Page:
Poly will not hold up outside in the elements.  Spar varnish is better.  However, both will turn black over time and peel.  100% pure tung oil will impede water penetration into the wood and can be easily re-applied as additional coats over time to maintain the finish.  The more oil the wood can soak up, the better the weather resistance. The wood will darken to a dark gray brown due to exposure to the elements and the UV rays.  Not really anything that you can do about that. 
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Re: Still making benches
« Reply #34 on: September 18, 2017, 05:35:18 pm »
Danny,

   Thanks for the info. I went ahead and sanded the other 2 today and put the first coast of pure Tung oil on. If first appearances hold true it promises to leave a real nice finish. There is a good but of quartersawn figure showing on the benches. I'll put a few more coats on over the next few days.
Howard Green
WM LT35HDG25(2015) , 2009 4wd Dodge PU, Kawasaki 650 ATV, Sthil 440 & 441, homemade logging arch (w/custom built rear log dolly), JD 750 w/4' wide Bushhog brand FEL

Dad always said "You can shear a sheep a bunch of times but you can only skin him once"

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Re: Still making benches
« Reply #35 on: September 18, 2017, 09:41:17 pm »
Howard,

I only use Pure Tung Oil that I have to order on-line.  The "Tung Oil Finish" that I can get locally only has a very little bit of tung oil in it plus a bunch of other stuff.  This is where I get it.

https://www.realmilkpaint.com/shop/oils/pure-tung-chinawood/
Woodmizer LT40HDD35, John Deere 2155, Kubota M5640SU, Nyle L53 Dehumidification Kiln, and a passion for all things with leafs, twigs, and bark.  hamsleyhardwood.com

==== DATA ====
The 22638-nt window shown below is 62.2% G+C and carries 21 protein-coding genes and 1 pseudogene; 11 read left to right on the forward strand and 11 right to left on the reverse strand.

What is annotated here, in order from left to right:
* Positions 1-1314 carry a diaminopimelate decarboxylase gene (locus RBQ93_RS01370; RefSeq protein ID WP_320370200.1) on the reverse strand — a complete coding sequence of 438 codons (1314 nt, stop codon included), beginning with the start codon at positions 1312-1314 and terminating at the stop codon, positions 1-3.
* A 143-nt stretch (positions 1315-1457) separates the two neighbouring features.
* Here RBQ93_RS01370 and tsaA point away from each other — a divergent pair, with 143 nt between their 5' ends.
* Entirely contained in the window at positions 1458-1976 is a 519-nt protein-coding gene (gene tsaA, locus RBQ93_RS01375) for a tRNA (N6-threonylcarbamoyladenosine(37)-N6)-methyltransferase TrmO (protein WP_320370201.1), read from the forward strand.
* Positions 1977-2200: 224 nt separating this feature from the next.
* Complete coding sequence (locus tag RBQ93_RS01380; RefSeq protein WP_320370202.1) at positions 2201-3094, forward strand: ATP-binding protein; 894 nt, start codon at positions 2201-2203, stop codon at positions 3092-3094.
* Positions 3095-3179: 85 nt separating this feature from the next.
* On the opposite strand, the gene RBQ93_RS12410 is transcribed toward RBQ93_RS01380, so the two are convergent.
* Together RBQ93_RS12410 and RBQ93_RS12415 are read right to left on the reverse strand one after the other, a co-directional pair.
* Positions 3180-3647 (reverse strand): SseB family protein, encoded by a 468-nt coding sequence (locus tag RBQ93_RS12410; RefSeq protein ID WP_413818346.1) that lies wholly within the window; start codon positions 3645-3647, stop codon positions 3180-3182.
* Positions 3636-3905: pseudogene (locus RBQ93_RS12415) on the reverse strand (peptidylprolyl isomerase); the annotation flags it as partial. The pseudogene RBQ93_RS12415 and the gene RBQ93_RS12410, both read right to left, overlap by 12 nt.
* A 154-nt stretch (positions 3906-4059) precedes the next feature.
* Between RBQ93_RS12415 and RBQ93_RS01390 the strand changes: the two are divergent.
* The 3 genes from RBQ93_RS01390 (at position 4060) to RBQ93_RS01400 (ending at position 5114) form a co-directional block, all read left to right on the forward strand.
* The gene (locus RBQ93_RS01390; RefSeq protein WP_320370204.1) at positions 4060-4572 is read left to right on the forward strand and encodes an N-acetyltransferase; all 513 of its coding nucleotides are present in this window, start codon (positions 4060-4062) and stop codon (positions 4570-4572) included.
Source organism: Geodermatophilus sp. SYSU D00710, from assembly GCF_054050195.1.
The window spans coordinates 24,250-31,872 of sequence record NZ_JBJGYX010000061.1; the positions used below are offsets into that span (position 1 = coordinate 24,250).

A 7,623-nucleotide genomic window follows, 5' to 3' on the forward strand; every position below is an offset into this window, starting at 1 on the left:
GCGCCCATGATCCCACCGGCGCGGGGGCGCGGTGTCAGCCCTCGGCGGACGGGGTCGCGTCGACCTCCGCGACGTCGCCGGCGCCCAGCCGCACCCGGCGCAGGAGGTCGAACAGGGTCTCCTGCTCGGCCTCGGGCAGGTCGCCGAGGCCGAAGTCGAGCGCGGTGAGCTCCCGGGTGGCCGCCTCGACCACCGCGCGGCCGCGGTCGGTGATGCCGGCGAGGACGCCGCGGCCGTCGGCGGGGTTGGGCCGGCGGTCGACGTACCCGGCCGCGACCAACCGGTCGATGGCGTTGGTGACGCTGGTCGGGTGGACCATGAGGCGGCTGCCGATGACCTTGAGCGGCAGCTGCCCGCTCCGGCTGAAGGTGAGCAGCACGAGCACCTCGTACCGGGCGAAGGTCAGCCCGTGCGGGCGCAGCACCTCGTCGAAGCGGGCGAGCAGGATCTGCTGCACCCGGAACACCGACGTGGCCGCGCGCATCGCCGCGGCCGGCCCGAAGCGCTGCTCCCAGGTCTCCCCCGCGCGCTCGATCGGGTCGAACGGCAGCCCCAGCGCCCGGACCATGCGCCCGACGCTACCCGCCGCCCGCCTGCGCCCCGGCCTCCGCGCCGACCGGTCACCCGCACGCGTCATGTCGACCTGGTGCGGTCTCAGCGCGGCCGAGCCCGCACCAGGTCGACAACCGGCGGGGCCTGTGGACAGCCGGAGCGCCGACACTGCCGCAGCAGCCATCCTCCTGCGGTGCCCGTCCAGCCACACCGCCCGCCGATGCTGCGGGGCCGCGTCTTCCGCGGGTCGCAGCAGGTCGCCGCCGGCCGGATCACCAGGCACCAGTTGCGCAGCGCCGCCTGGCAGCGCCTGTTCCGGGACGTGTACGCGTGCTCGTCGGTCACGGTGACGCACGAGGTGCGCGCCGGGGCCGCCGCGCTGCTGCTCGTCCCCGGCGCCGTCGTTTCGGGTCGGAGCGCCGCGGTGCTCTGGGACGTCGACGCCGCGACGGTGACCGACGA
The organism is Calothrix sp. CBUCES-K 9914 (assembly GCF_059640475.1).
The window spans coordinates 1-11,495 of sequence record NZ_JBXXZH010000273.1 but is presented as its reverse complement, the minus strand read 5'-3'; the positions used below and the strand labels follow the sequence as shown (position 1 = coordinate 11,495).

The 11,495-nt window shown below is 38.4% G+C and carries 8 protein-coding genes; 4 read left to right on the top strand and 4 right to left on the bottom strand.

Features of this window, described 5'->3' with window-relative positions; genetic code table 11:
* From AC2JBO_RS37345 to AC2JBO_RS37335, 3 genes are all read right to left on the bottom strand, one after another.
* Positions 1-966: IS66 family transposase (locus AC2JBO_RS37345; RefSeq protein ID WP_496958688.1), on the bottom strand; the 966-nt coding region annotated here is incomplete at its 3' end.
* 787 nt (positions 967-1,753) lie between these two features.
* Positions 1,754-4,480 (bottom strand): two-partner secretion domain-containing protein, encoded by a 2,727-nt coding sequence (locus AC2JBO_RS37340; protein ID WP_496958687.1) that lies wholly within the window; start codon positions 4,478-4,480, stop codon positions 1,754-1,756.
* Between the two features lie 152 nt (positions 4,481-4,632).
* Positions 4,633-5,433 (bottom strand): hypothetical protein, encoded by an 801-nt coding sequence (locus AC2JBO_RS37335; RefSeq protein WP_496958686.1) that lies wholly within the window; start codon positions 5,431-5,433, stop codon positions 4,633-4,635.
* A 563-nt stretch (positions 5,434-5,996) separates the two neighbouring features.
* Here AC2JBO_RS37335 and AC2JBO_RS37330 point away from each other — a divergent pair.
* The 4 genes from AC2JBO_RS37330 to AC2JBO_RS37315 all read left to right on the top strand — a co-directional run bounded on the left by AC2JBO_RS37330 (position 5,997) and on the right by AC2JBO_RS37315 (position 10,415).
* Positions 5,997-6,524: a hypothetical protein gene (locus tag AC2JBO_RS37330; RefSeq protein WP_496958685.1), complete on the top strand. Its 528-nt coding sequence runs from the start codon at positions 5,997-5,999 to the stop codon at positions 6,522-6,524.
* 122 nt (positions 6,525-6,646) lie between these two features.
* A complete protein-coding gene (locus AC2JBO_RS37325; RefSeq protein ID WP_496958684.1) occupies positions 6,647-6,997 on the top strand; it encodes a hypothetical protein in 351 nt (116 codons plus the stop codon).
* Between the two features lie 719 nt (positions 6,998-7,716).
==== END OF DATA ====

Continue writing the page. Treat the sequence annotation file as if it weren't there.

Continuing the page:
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Re: Still making benches
« Reply #36 on: September 19, 2017, 07:20:29 am »
Danny,

   Thanks for the source. I'll check them out for my next re-supply.
Howard Green
WM LT35HDG25(2015) , 2009 4wd Dodge PU, Kawasaki 650 ATV, Sthil 440 & 441, homemade logging arch (w/custom built rear log dolly), JD 750 w/4' wide Bushhog brand FEL

Dad always said "You can shear a sheep a bunch of times but you can only skin him once"

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Re: Still making benches
« Reply #37 on: September 20, 2017, 07:55:00 pm »
   There's a big 3 day flea market coming up with potentially lots of upscale clients so my son suggested I take a load of benches over. I figured I needed more stock so spent the day working on making some more ash benches.
 

 
   I cut up a bunch of 3X3's into 21" leg blanks. On the right is a stack of cherry quarter round leg blanks awaiting tenons. The drill has the Lumberjack tenon cutter attached and a blank is in the vice for trimming. Everything is sitting on a stand I built on to the front of my pole barn mostly for planing lumber. I added a power plug right behind the stand. Behind and to the left you can see, Blackjack, my quality control department manager inspecting the operation.
 

 
I clamp a leg into the vice then partially round off one end with a drawknife so the tenon cutter will slip over. I built a few then stopped and sharpened both the drawknife and tenon cutter blades using my little Dremel tool type chain saw sharpener. They both cut much better when sharp.
 

 
The next step is to cut the tenon on the end while the leg is still in the vice. My cutter leaves a 3" long X 1.5" dia peg with a 60 degree shoulder as shown.
 

 
This took several hours but I finally finished 7 sets of legs before I ran out of blanks and stopped.
 

 
I moved my 3 piece curved oak set out of the shed and added another coat of Tung oil finish. Note the 5th leg I added at the back side of the curve because of the off center balance. Without this extra leg these benches wanted to tip over backward.
 

 
Next i went to my stock and selected some 2" thick X 14' long X 15"-18" wide live edge ash slabs and cut 4-3' long pieces. This left a 2' long piece I need for a future project.
 

 
I next painted the fresh cut ends with anshorseal.